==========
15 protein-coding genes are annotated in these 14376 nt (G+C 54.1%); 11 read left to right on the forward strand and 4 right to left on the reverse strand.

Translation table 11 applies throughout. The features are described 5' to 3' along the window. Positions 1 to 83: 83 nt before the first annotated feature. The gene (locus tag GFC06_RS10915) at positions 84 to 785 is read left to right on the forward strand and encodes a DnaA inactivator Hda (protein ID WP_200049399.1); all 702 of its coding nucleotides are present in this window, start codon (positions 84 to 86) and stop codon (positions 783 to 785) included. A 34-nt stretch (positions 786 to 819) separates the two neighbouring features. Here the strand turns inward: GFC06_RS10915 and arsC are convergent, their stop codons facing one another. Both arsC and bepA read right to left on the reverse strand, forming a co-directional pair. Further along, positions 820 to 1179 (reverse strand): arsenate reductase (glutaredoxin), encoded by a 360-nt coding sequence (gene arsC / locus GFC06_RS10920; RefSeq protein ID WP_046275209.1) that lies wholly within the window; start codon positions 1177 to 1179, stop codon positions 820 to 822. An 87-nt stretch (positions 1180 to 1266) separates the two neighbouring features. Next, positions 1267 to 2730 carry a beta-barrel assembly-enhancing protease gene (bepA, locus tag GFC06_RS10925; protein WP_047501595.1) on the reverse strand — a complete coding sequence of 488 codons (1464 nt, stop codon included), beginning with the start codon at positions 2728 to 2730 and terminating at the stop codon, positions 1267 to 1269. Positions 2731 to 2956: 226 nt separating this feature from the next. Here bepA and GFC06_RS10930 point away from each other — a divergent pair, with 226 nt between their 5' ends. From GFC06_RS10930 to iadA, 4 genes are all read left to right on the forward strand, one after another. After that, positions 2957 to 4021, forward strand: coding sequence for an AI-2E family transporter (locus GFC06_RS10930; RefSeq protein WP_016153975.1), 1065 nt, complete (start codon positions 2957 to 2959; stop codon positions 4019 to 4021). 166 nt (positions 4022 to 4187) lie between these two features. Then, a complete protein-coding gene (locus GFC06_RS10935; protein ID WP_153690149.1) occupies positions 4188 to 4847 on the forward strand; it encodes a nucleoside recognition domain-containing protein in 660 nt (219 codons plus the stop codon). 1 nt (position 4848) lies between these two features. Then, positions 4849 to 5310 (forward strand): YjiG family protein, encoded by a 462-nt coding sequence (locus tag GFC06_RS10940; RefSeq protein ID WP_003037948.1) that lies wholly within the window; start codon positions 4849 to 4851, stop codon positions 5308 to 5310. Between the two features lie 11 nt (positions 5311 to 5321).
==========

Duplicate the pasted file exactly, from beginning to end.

15 protein-coding genes are annotated in these 14376 nt (G+C 54.1%); 11 read left to right on the forward strand and 4 right to left on the reverse strand.

Translation table 11 applies throughout. The features are described 5' to 3' along the window. Positions 1 to 83: 83 nt before the first annotated feature. The gene (locus tag GFC06_RS10915) at positions 84 to 785 is read left to right on the forward strand and encodes a DnaA inactivator Hda (protein ID WP_200049399.1); all 702 of its coding nucleotides are present in this window, start codon (positions 84 to 86) and stop codon (positions 783 to 785) included. A 34-nt stretch (positions 786 to 819) separates the two neighbouring features. Here the strand turns inward: GFC06_RS10915 and arsC are convergent, their stop codons facing one another. Both arsC and bepA read right to left on the reverse strand, forming a co-directional pair. Further along, positions 820 to 1179 (reverse strand): arsenate reductase (glutaredoxin), encoded by a 360-nt coding sequence (gene arsC / locus GFC06_RS10920; RefSeq protein ID WP_046275209.1) that lies wholly within the window; start codon positions 1177 to 1179, stop codon positions 820 to 822. An 87-nt stretch (positions 1180 to 1266) separates the two neighbouring features. Next, positions 1267 to 2730 carry a beta-barrel assembly-enhancing protease gene (bepA, locus tag GFC06_RS10925; protein WP_047501595.1) on the reverse strand — a complete coding sequence of 488 codons (1464 nt, stop codon included), beginning with the start codon at positions 2728 to 2730 and terminating at the stop codon, positions 1267 to 1269. Positions 2731 to 2956: 226 nt separating this feature from the next. Here bepA and GFC06_RS10930 point away from each other — a divergent pair, with 226 nt between their 5' ends. From GFC06_RS10930 to iadA, 4 genes are all read left to right on the forward strand, one after another. After that, positions 2957 to 4021, forward strand: coding sequence for an AI-2E family transporter (locus GFC06_RS10930; RefSeq protein WP_016153975.1), 1065 nt, complete (start codon positions 2957 to 2959; stop codon positions 4019 to 4021). 166 nt (positions 4022 to 4187) lie between these two features. Then, a complete protein-coding gene (locus GFC06_RS10935; protein ID WP_153690149.1) occupies positions 4188 to 4847 on the forward strand; it encodes a nucleoside recognition domain-containing protein in 660 nt (219 codons plus the stop codon). 1 nt (position 4848) lies between these two features. Then, positions 4849 to 5310 (forward strand): YjiG family protein, encoded by a 462-nt coding sequence (locus tag GFC06_RS10940; RefSeq protein ID WP_003037948.1) that lies wholly within the window; start codon positions 4849 to 4851, stop codon positions 5308 to 5310. Between the two features lie 11 nt (positions 5311 to 5321).